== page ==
Do you remember the day it dawned on you that this thing called life would one day end? That all those around you: your father, mother, siblings and friends would one day cease to exist? Expire, never to be held, cried on or played with again. When it occurred to you that unlike Coyote, there was no next episode after that cliff fall. The realization of your impermanence on this earth can be quite a destabilizing experience especially as a child; it tends to leave ripples in your subconscious you feel well into adulthood. It may have been when your favourite grandfather passed away, or when the scruffy girl with the cornrows who always sat at the back of the class unceremoniously stopped coming and your teacher had to keep explaining every day for the rest of the year in cushioned words and a coddling tone that it would never be filled by her again. Even with promises of the afterlife, you can’t quite shake off the fact that you, as you are in this vessel, will one day simply not be. With that realization comes a certain type of awareness, a particular blend of fear, acceptance and caution privy only to those in tune with the ephemeral nature of their existence. Fun times with mortality. How do you accept this finality, complete obliteration from this earth but for memories that, too, will not last the test of time? How do you learn to put this inevitability in the back of your mind and carry on? Mine was a rather rude awakening.

It starts, as most existential realizations of my childhood, in our plant-heavy backyard. There was one particular hedge that ran parallel to the high walls surrounding our compound, lining the inside with its dark green waxy leaves. My siblings and I’s bodies could easily fit between the ledge on the wall and the trees and, on hot afternoons, we could sometimes be found exploring the treacherous terrain of our makeshift jungle. Said hedge was a source of conflicting emotions: it could go from playground to arsenal in split seconds. Our house boy (without our mother’s blessing mind you) would send us down to pick branches from it whenever we misbehaved or caught him watching porn for what seemed to be our semi-regular flogging sessions. There was something remarkably cruel about personally selecting the rod that would become to your body as paint was to canvas. It was the hedge’s hermetic character however that left the deepest wounds: while it was designed to keep people from looking in, it had the unintended consequence of not letting us look out.

It was here that I first tried to kill myself. Very melodramatic considering the circumstances. My mother had once again found her grievous actions towards me fiercely engraved in my seven year old self’s black book, the particulars of which do not matter considering the frequency of such occurrences. While most would threaten to run way, I had the genius idea to off myself in a rather twisted effort to hurt her. I could never quite understand how I came to that conclusion but my money’s on the questionable viewing material courtesy of your standard 0000 DSTV parental code. “See your life” she said as I blasted off threat after threat. I was livid, how could she not take me seriously? I would show her. I stormed to my room and rummaged through my closet for my karate belt. Indignant dead man walking that I was, I made my way to the garden. I would show her I wasn’t to be taken lightly. I don’t think that I truly wanted to die. In retrospect it scares me how far I was willing to go to prove her wrong, how inconsequential and disposable my life suddenly was. The problem wasn’t that I hated my mother, though very much a factor at the time. I simply didn’t understand what it was I wanted to do, the finality of the consequences. Taking my life was on the same level as burning her favourite dress. I knew I was dear to her and at the time it made sense. You take from me, I take from you. Very dangerous child logic. To everyone’s relief – mine especially – my exit from the world of the living was unsuccessful. After tying one end of the belt to my neck and securing the other to a branch I let myself fall from a staggering two feet. The branch snapped as my skinny frame met the ground. My mother made no mention of my outburst at the dinner table.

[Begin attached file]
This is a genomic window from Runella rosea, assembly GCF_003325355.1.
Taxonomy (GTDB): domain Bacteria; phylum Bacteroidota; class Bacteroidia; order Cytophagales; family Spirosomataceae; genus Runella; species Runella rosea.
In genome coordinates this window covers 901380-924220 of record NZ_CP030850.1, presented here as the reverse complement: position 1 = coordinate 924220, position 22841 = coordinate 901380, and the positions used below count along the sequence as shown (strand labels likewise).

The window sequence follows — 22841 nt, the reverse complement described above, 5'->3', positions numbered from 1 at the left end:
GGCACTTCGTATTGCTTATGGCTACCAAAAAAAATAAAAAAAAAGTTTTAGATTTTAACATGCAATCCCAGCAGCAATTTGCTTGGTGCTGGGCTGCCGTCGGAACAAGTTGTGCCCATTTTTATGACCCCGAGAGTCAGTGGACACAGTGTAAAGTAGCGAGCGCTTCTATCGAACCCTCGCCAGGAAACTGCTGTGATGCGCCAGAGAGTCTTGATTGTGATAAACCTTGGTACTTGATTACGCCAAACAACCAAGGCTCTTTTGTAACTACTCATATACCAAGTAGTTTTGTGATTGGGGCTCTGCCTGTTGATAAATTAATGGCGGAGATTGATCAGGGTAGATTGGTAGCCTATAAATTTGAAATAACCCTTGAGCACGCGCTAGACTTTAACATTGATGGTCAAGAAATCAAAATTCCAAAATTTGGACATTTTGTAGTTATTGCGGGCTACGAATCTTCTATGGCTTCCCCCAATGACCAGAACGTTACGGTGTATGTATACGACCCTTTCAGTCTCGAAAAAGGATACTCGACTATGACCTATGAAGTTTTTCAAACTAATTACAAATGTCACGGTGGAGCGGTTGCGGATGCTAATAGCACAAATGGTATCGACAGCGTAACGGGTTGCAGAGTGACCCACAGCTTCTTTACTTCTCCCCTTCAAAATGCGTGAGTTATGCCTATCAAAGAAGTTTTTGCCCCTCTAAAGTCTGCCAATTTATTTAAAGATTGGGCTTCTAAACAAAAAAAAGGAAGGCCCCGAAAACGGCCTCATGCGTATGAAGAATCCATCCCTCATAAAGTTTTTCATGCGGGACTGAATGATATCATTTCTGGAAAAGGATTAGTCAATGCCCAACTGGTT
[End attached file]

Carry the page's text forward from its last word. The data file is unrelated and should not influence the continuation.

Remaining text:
Death had taken a bite. With blood in the water, it began circling, a predatory spectre looming over me. It would rear its head again during one of my favourite pastimes.

My sister and I had a number of go-to games for those days where the television wasn’t enough to keep us busy and my nose wasn’t buried within the pages of what ever new chapter book I’d discovered that week. Our dolls would always get stranded on desert islands with nothing but their wits and our imaginations to keep them alive. On this fine day they had found some nice plantains and yams they would pound to make foufou. I went to make a round of the hedge trees to find the empty nests birds usually left as my sister readied the pillar and mortar. My search quickly bore fruit and I rushed to her side, put the nest in the mortar and started pounding. One, two, three. I heard the muffled sound of chirping and suddenly, I was frozen. Ever wish you could reject a reality by simply refusing to acknowledge it? For a while I wouldn’t to put words to what was becoming evidently clear: I hadn’t checked the nest. How could I have been so careless? Like a seed taking root, the weight of this death thing began to settle itself in my young mind. I had taken away life for no reason. Every fibre of my body was suddenly consumed in shame. My sister had heard it too. We took the nest from the mortar. A mangled mess of flesh and egg shells. We stared at it. We didn’t know what else to do. We just stared, suspended in time. One of the birds was still alive, a hatchling that had managed to escape the blow of my pillar. We buried the nest under the pine tree in the backyard and tried to find him a new home. He obviously didn’t survive. Left to fend for himself, the tiny bird, no bigger than a finger, didn’t even make it till evening.

That night at the dinner table, I could suddenly hear the pain that had coloured my mother’s voice during our heated exchange on the day of my not so fateful suicide attempt. As a child I had this uncanny ability of replaying conversations surrounding my offences. Her words always stayed the longest, sometimes for weeks, letting me relive the shame, hurt or anger of her scoldings. I passed by the bird tomb many times that week, noting how the birds remained in the ground, the implications of which opened a door of unending questions with such force that till this day I’m not sure I’ve managed to shut.

“We die so that the world may continue to live. We have been given the miracle of life because trillions upon trillions of living things have prepared the way for us and then have died — in a sense, for us. We die, in turn, so that others may live. The tragedy of a single individual becomes, in the balance of natural things, the triumph of ongoing life”

Sherman Nuland

Religion (not to be confused with spirituality )* seems to be a veneer, a shroud that covers us from a world we don’t understand, assuages fear, gives meaning and purpose because for some reason, we’ve become convinced that nothing is worth anything without meaning. Must the symbol be a symbol, can it not just be, in and of itself, devoid of any intrinsic meaning? Is its existence not enough? Why the “why”? What’s so scary about “just because”?